AUSTIN (KXAN) — The Austin Independent School District is making preparations to allow even more students back on campus on Nov. 2, following TEA guidelines.
With the possibility of more kids in the classrooms, come more concerns about how schools will enforce social distancing and other safety protocols.
“I already cannot space my students farther than 4 or 5 feet apart in my classroom.”
One letter sent to parents at Kealing Middle School stated, “Starting November 2, there are no capacity limits for the number of students allowed to come to school for classes. The Texas Education Agency (TEA) has stated that social distancing is a recommendation. Therefore, depending on the number of families selecting in-person, during any given class period there may be more than the previously communicated threshold of 9 students per classroom that was set when practicing 6 feet of social distancing. Additionally, consistent enforcement of social distancing during class changes and during lunch poses many challenges, but we are working on ways to stagger release times for classes to limit congestion in the hallways during passing periods.”
However, Superintendent Stephanie Elizalde told KXAN the phrase “no capacity limits” was misleading.
“This is not a free-for-all where we are opening the doors, and kids are going to be running in, and there are no masks,” she said.
Dr. Elizalde said the district feels confident it can facilitate proper social distancing for students, implementing one-way directions for children to walk in the hallways and more plexiglass barriers.
She said they are relying on responses from their most recent survey sent to parents to get an estimate of how many families plan to return to campus.
She said she understands the concern from parents, but said, “That is why we’re doing the survey for our secondary schools again, so we can provide them more information about what the actual classroom is going to look like. We can get a sense of how many students are actually coming back, physically.”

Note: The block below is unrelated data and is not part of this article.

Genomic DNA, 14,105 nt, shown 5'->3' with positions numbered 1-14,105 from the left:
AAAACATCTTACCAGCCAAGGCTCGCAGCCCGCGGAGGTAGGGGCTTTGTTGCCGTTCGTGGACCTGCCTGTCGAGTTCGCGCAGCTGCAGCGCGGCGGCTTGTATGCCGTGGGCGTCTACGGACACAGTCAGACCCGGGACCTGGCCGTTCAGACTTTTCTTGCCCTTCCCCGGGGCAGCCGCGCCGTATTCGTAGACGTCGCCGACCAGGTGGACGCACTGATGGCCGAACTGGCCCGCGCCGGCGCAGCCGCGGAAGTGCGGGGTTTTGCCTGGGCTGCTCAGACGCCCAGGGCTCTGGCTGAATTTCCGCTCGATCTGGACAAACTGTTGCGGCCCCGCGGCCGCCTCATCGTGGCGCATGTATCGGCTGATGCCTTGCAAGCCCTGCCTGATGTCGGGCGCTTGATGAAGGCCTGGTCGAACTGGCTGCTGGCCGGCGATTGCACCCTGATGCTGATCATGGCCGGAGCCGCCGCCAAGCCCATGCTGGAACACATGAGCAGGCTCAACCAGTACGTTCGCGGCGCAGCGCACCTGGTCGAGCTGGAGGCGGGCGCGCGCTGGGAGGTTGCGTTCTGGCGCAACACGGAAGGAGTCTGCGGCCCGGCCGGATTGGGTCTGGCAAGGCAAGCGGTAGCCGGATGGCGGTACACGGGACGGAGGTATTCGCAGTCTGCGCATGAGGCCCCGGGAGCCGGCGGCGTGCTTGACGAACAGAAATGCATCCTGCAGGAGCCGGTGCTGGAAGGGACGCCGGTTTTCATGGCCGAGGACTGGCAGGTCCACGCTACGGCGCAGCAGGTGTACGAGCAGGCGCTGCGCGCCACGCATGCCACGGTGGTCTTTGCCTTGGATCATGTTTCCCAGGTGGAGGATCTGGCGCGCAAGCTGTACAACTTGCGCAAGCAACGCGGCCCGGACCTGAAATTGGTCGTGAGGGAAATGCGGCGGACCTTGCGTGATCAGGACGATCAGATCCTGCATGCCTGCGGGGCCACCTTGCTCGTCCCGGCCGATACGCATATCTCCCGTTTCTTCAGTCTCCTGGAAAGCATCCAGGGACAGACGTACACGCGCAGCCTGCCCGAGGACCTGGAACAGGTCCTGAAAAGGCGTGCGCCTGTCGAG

She noted that most large Texas school districts, plus other Central Texas districts nearby, are seeing about 40% of families opting for in-person learning. She expects their numbers to be “in that neighborhood,” which would allow for social distancing practices in AISD classrooms.
Right now, Dr. Elizalde estimated only 35% of AISD elementary students are back on campus. The estimate was 13% for middle school students and 5 to 10% for high school students, considering their block schedule.
“The whole purpose of the survey is to ensure that we don’t have a percentage of students that we would be concerned with, and if that is in fact what the numbers come back — which would be different than every other school district in the state — but if it were to happen, then I would absolutely make adjustments,” she said.
One AISD elementary teacher reached out to KXAN, concerned that her classroom already has so many students, she can’t keep them physically distanced. She said the videos showing students seated a full six feet apart are misleading.
She wrote, “I already cannot space my students farther than four or five feet apart in my classroom.”
Now, she’s been told to expect three to four more students on November 2.
“After that, more students means students will get closer and closer,” she explained.
“We also utilize the Austin Public Health guidelines. We also utilize the CDC, and also reference the Academy of Pediatrics and they have all talked about what social distancing in an ideal world looks like,” she said. “So you’ll see the CDC guidelines are ‘six feet.’ If you look at the Academy of Pediatrics it says ‘three to six feet.’ All of them expect masking because masking still has been continuously found to be the most successful in a gating factor we can utilize.”
She said there’s a “whole different strategy” for protection in situations where students or teachers might be closer than three to six feet — like the use of plexiglass at the reception desk.
She said the district will be putting up signage to enforce the one-way hallways, and they are relying on the short five-minute passing periods to keep kids moving.
“Because we are masking, because we are staying as far apart as possible, because we are using hand hygiene, because we’re following all of those things — and our staff have just done a marvelous job — I’m cautiously able to report, still today, we are not seeing clusters in schools. We’re not seeing internal transmission of cases,” she said.
Dr. Elizalde said cases among students and teachers are more likely to be attributed to after-school activities or from families and friends gathering, without masks.
Still, she has committed to offering online learning all year for parents and students who choose that route.
For instance, Paul Weiner and his son at Bowie high school said they will stick with virtual learning.
“He has free time, and instead of being in a classroom wearing a mask with maybe a couple other kids. It seems very institutional and confining and limiting,” Weiner said.
He knows at-home learning doesn’t work for every family or every student, but he’s found his freshman is thriving. He’s also choosing to keep his son home out of concern for the Bowie High School teachers.
“Safety does come first,” Weiner said. “They are no different right now than a firefighter running into a burning house, and we are not treating them like that.”